Get Invoved with WCTM:
Iowa Presidential Primary

Iowa Presidential Primary

Environmental issues were largely omitted from the debates and campaigning which ended in yesterday’s Republican presidential caucuses in Iowa. Most of the candidates dismissed talk of human-caused global warming with pejoratives. Texas Governor Rick Perry stated that global warming science is “one contrived phony mess that is falling apart under its own weight.” Newt Gingrich said that cap and trade proposals to limit CO2 emissions were “an effort by the left to use the environment as an excuse to get total control over the American economy.”

Only Jon Huntsman among the candidates suggested that human activity is creating climate change, and he got less than 1% of yesterday’s vote. Gingrich and Perry got 13% and 10%, respectively. Huntsman suggested that a gallon of gasoline actually costs the country about $13 when the costs of military action to secure Mideast oil and related expenses are considered. Huntsman’s $13 per gallon figure is roughly in line with Lester Brown’s calculations in his rather dark book, World on the Edge.

I disagree with Governor Perry that the science in global warming is weak and contrived (see my 12/25/11 post “Politics Trumps Science, But Not Really”). We’ve seen about a one degree centigrade rise in average global temperatures in the past century, and there are consequences already (melting glaciers and polar ice cap and so on). Long term warming has momentum behind it, as CO2 levels are now about 390 parts per million in our air as opposed to the 280 parts per million typical during the 10,000 years since agriculture began. The science shouts that we need to slow and then reverse rises in greenhouse gases, and some respond. Bill McKibben founded an organization,, whose goal is to do just that – bring CO2 back down to 350 parts per million soon, the maximum number McKibben says is safe for civilization.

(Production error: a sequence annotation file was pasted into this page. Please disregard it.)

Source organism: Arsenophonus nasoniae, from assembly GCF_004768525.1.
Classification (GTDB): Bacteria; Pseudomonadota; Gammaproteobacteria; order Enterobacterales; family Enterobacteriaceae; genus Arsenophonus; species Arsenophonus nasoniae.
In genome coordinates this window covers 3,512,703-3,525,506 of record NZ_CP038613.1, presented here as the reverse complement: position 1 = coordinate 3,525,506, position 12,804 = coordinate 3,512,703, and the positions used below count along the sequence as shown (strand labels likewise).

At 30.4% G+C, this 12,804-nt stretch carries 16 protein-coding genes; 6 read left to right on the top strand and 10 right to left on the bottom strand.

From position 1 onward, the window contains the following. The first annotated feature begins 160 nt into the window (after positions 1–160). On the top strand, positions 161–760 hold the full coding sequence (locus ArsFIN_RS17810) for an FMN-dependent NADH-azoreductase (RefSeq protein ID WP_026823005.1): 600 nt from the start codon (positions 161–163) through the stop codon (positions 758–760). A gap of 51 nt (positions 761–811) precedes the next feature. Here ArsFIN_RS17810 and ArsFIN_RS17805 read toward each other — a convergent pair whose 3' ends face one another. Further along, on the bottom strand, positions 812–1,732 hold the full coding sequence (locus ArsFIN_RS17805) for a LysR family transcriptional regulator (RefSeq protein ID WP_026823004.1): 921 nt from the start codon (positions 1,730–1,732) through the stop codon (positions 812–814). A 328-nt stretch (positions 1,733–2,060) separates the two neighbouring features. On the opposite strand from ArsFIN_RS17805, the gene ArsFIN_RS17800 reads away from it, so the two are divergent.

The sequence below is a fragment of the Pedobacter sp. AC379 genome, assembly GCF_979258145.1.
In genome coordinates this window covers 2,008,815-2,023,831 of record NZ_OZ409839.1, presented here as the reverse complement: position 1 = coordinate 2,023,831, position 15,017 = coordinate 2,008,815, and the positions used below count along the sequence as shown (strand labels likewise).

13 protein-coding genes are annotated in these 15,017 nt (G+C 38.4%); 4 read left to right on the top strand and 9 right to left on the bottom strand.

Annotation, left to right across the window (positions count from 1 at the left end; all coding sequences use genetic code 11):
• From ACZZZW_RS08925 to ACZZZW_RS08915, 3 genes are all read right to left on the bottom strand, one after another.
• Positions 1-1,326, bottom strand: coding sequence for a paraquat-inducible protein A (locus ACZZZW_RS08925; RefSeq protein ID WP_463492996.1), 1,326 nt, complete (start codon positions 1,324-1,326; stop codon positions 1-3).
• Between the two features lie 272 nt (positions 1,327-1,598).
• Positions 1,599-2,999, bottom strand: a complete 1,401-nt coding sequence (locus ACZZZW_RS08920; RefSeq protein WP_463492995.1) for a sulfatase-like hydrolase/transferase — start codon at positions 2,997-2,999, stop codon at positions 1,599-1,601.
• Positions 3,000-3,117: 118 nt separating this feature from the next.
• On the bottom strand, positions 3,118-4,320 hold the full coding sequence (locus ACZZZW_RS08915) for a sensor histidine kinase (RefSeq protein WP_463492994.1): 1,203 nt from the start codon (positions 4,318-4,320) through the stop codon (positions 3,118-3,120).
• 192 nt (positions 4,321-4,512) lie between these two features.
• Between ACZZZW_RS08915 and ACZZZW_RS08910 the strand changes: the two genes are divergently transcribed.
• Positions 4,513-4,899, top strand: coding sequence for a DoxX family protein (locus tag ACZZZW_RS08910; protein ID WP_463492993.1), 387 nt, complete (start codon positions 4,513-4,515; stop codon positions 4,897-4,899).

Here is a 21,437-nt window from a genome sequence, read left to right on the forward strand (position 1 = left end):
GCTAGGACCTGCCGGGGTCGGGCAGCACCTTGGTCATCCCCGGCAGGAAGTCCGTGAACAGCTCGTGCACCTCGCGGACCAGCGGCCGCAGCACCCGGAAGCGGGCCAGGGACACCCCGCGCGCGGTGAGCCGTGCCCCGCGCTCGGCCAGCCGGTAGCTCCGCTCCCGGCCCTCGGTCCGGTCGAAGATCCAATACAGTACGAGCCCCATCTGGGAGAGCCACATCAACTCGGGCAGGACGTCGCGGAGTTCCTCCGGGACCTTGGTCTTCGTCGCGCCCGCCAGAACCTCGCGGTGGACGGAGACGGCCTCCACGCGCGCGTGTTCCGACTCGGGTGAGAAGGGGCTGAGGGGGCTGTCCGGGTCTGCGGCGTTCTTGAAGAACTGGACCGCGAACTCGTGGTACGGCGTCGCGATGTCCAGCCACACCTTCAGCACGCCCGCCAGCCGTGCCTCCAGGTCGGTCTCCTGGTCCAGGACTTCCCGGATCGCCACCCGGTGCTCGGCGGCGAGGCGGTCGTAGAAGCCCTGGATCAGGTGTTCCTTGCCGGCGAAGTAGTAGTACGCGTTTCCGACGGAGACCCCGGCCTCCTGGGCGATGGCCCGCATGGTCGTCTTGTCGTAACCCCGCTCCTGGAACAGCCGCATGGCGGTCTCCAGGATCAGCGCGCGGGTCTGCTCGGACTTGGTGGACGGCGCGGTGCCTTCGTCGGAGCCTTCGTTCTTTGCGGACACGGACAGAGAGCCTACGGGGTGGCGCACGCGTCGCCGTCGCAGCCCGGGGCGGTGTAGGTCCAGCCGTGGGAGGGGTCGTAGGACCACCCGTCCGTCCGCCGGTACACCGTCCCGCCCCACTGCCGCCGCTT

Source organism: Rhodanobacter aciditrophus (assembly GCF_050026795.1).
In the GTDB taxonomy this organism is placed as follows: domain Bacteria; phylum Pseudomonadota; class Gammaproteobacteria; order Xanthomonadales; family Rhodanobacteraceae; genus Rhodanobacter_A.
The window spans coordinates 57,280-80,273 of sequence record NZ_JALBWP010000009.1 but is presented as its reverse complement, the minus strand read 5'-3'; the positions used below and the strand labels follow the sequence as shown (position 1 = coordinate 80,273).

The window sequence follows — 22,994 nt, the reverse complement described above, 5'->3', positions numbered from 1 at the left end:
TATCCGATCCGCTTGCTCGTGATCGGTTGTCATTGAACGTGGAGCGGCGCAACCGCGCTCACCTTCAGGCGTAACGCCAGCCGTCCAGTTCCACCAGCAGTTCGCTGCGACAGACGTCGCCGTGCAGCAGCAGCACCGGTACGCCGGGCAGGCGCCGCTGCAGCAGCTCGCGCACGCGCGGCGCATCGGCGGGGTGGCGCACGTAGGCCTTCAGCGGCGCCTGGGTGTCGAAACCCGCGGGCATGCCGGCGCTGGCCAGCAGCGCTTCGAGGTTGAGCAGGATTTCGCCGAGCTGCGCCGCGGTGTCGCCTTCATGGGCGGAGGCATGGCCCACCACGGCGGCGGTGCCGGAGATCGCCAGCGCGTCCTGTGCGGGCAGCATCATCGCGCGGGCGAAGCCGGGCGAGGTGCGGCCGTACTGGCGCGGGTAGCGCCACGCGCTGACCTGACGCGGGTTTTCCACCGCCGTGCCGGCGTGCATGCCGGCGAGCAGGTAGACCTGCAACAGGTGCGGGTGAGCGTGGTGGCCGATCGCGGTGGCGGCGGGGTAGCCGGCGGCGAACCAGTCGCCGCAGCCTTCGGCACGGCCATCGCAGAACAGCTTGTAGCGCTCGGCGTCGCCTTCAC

I acknowledge Gingrich’s implication that reversing greenhouse gas emissions would require strong government action. My basic recipe is a carbon tax that would make burning hydrocarbons much more expensive – political action that Gingrich and his colleagues vehemently reject.

Creating and implementing a high tax on greenhouse gas emissions is a political problem, and the outlook for political action is not good. For now, we can encourage good conservation while building a constituency for a comprehensive solution – a system where we all act responsibly, even if convinced that human-caused climate change is a fairy tale.

Could ethical and religious appeals encouraging us to be better stewards of creation be enough? Private actions to limit environmental footprints (see my 12/15/11 post on Colin Beavan’s book, “No Impact Man”) are certainly necessary and laudable. Long term, we need to reinforce voluntary conservation efforts with strong public policies. A high tax on carbon is the cleanest, most effective way I see to encourage people to consume less and, by doing so, create less climate-altering greenhouse gases.

The planet will, I’m afraid, give us increasingly clear signals that climate change and deterioration of natural systems is accelerating, despite any denials we may make of “inconvenient truths.” Waiting passively for those signals is not right for us, or for our children.


No comments yet.

Add a comment

You must be logged in to post a comment.

Subscribe to Newsletter